The traditional image of the holiday season is filled with joy and happiness while families are exchanging gifts, enjoying meals and spending quality time together. The reality is many people are struggling with housing, food security and the ability to experience the Hallmark picture-perfect Christmas.
The Salvation Army’s iconic Christmas Kettle campaign plays a vital role in helping the most vulnerable year-round, and across the Greater Toronto Area, The Salvation Army’s mission partners are bringing smiles and ringing bells while volunteering their time accepting donations from generous donors.
Every dollar put into a kettle ensures The Salvation Army can deliver life-changing programs that provide dignity and a way out of poverty permanently for many who are finding it difficult to make ends meet.
Last year, The Salvation Army supported over 1.5 million individuals and families throughout Ontario, and nearly 850 households were supported through The Salvation Army Scarborough Citadel’s food bank while 362 households were new to the process of asking for help.
“We are seeing an increasing number of individuals and families coming to us for the first time for food because they are struggling to pay for housing and other necessities,” said Captain Johnny Valencia, corps officer of The Salvation Army Scarborough Citadel.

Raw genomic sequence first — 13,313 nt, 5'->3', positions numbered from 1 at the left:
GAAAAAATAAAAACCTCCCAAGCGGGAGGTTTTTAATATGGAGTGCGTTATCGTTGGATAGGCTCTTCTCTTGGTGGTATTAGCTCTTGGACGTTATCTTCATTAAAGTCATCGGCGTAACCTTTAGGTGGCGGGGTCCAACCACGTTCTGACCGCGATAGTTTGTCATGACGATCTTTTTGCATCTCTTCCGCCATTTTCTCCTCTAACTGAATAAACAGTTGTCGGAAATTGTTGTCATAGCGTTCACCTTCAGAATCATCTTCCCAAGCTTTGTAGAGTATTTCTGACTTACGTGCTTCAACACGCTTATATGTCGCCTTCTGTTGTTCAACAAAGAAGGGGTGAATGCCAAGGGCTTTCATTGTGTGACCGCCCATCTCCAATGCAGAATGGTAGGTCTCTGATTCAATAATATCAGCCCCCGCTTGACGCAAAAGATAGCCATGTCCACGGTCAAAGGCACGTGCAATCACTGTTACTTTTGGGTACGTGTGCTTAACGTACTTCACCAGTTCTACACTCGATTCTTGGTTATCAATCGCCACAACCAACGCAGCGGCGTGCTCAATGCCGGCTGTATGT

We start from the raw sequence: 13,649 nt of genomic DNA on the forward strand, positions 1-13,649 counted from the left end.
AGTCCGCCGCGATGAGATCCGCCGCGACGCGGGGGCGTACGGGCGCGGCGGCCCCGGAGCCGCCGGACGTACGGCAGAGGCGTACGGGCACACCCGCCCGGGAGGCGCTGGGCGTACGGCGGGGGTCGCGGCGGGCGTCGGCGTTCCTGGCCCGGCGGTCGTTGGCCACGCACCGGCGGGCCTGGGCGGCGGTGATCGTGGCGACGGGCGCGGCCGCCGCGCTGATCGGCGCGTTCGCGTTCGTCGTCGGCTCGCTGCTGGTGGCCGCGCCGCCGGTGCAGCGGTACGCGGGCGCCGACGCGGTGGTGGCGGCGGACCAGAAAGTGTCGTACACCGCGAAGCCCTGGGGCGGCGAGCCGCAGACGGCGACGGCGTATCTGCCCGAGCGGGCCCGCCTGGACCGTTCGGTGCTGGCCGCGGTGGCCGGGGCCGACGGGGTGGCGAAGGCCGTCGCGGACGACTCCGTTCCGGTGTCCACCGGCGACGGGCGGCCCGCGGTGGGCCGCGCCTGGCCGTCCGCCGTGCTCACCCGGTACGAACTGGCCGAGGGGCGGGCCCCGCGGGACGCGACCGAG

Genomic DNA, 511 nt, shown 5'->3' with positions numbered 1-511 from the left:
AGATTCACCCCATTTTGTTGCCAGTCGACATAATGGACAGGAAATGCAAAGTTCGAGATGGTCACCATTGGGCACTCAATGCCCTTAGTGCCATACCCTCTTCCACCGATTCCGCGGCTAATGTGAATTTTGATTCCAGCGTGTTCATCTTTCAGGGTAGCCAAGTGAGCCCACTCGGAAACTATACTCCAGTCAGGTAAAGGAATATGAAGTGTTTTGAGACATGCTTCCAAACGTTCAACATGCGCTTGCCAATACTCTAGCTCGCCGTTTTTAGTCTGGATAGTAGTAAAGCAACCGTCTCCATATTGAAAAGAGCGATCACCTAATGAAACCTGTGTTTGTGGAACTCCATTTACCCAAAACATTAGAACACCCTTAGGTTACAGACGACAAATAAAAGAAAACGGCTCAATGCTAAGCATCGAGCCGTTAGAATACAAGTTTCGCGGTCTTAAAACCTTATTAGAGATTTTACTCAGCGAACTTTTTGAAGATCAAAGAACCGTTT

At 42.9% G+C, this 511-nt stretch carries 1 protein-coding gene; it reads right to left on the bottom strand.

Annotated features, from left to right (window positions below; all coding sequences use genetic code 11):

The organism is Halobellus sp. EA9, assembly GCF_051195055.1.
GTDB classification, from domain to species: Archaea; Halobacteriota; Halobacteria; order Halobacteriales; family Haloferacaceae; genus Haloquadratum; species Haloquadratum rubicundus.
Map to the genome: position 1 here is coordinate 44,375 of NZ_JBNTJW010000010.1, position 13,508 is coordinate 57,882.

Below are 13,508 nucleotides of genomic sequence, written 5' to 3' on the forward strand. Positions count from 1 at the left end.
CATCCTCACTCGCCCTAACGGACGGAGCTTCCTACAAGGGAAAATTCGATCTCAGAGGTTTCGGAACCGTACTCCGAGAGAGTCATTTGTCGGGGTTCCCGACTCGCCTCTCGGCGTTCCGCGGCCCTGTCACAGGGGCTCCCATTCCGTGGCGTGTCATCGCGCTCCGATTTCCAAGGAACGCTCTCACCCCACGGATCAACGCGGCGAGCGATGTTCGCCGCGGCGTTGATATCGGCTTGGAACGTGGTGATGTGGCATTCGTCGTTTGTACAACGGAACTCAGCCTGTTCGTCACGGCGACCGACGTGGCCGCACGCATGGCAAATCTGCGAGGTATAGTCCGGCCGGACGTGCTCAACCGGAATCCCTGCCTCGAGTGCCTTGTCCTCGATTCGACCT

Across the Greater Toronto Area, The Salvation Army supported 413,000 individuals and families with food, clothing and practical assistance, and 1,260,000 meals were served at emergency shelters and in feeding programs in 2022.
For Lois, a senior who relies on The Salvation Army for groceries through an innovative mobile food program, Christmas kettle donations are critical because that means she has food in her refrigerator.
“The Salvation Army has saved me; this is a fantastic program – I love it.”
The Salvation Army Islington Seniors’ Shelter serves a unique demographic that most people think are enjoying their golden years relaxing at a lakefront Muskoka cottage.
But for many individuals 55 years and older, homelessness is a reality. In fact, 56 percent of the residents at The Salvation Army Islington Seniors’ Shelter are 65-plus. The need for emergency shelter is so great that the 37 female beds and 46 male beds are consistently full.
“Homelessness knows no age. Anyone at any moment during their life can be impacted by homelessness directly or indirectly. Roughly 50 percent of our residents are experiencing homelessness for the first time in their lives,” said Natasha Frechette, Director of The Salvation Army Islington Seniors’ Shelter.
When you see The Salvation Army’s iconic Christmas Kettles this holiday season, join their Army of Givers and be a transforming influence in your community by giving food, warmth and hope.
Donate online at SalvationArmy.ca or call 1-800-SAL-ARMY.
Written by: The Salvation Army Ontario Divisional Public Relations Department.